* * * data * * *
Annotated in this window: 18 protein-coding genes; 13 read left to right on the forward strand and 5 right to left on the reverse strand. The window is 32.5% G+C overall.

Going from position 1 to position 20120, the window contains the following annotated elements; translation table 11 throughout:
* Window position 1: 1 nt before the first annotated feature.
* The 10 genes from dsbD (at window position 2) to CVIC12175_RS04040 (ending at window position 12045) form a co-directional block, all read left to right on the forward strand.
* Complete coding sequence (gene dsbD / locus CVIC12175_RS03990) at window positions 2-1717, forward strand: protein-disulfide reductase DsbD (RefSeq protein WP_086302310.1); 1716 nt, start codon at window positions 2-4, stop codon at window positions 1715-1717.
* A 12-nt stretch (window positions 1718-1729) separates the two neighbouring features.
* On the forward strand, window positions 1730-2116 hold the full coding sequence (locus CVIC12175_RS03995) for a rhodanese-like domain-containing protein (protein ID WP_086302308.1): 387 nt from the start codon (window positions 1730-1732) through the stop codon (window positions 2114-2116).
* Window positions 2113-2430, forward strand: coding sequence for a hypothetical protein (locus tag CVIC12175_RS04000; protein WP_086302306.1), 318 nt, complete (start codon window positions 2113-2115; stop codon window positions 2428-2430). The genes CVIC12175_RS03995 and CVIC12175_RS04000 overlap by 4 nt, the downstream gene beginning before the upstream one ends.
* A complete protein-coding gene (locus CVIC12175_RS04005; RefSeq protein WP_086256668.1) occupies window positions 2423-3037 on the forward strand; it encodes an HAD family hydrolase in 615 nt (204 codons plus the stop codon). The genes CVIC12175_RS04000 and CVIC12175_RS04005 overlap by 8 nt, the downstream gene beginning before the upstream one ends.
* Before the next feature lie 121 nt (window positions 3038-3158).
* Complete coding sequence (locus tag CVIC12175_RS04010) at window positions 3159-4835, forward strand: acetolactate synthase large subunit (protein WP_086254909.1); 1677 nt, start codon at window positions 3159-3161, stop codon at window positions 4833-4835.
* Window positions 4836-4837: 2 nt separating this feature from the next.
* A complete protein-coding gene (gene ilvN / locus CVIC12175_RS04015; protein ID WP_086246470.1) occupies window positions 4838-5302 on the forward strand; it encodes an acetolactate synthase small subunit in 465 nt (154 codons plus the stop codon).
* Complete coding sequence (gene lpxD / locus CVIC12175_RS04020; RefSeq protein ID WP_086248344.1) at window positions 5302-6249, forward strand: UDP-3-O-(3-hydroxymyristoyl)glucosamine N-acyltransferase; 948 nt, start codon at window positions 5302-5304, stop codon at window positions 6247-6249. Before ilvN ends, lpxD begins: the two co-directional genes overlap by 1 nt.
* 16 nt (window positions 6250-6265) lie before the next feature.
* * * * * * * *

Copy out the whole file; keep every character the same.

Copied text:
Annotated in this window: 18 protein-coding genes; 13 read left to right on the forward strand and 5 right to left on the reverse strand. The window is 32.5% G+C overall.

Going from position 1 to position 20120, the window contains the following annotated elements; translation table 11 throughout:
* Window position 1: 1 nt before the first annotated feature.
* The 10 genes from dsbD (at window position 2) to CVIC12175_RS04040 (ending at window position 12045) form a co-directional block, all read left to right on the forward strand.
* Complete coding sequence (gene dsbD / locus CVIC12175_RS03990) at window positions 2-1717, forward strand: protein-disulfide reductase DsbD (RefSeq protein WP_086302310.1); 1716 nt, start codon at window positions 2-4, stop codon at window positions 1715-1717.
* A 12-nt stretch (window positions 1718-1729) separates the two neighbouring features.
* On the forward strand, window positions 1730-2116 hold the full coding sequence (locus CVIC12175_RS03995) for a rhodanese-like domain-containing protein (protein ID WP_086302308.1): 387 nt from the start codon (window positions 1730-1732) through the stop codon (window positions 2114-2116).
* Window positions 2113-2430, forward strand: coding sequence for a hypothetical protein (locus tag CVIC12175_RS04000; protein WP_086302306.1), 318 nt, complete (start codon window positions 2113-2115; stop codon window positions 2428-2430). The genes CVIC12175_RS03995 and CVIC12175_RS04000 overlap by 4 nt, the downstream gene beginning before the upstream one ends.
* A complete protein-coding gene (locus CVIC12175_RS04005; RefSeq protein WP_086256668.1) occupies window positions 2423-3037 on the forward strand; it encodes an HAD family hydrolase in 615 nt (204 codons plus the stop codon). The genes CVIC12175_RS04000 and CVIC12175_RS04005 overlap by 8 nt, the downstream gene beginning before the upstream one ends.
* Before the next feature lie 121 nt (window positions 3038-3158).
* Complete coding sequence (locus tag CVIC12175_RS04010) at window positions 3159-4835, forward strand: acetolactate synthase large subunit (protein WP_086254909.1); 1677 nt, start codon at window positions 3159-3161, stop codon at window positions 4833-4835.
* Window positions 4836-4837: 2 nt separating this feature from the next.
* A complete protein-coding gene (gene ilvN / locus CVIC12175_RS04015; protein ID WP_086246470.1) occupies window positions 4838-5302 on the forward strand; it encodes an acetolactate synthase small subunit in 465 nt (154 codons plus the stop codon).
* Complete coding sequence (gene lpxD / locus CVIC12175_RS04020; RefSeq protein ID WP_086248344.1) at window positions 5302-6249, forward strand: UDP-3-O-(3-hydroxymyristoyl)glucosamine N-acyltransferase; 948 nt, start codon at window positions 5302-5304, stop codon at window positions 6247-6249. Before ilvN ends, lpxD begins: the two co-directional genes overlap by 1 nt.
* 16 nt (window positions 6250-6265) lie before the next feature.